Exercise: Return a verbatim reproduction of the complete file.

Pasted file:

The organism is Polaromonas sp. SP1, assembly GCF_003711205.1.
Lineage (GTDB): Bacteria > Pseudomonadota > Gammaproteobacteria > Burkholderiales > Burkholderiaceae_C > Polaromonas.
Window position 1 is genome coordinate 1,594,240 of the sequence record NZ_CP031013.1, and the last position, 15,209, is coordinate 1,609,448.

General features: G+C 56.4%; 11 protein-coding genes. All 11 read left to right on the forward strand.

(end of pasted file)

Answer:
The organism is Polaromonas sp. SP1, assembly GCF_003711205.1.
Lineage (GTDB): Bacteria > Pseudomonadota > Gammaproteobacteria > Burkholderiales > Burkholderiaceae_C > Polaromonas.
Window position 1 is genome coordinate 1,594,240 of the sequence record NZ_CP031013.1, and the last position, 15,209, is coordinate 1,609,448.

General features: G+C 56.4%; 11 protein-coding genes. All 11 read left to right on the forward strand.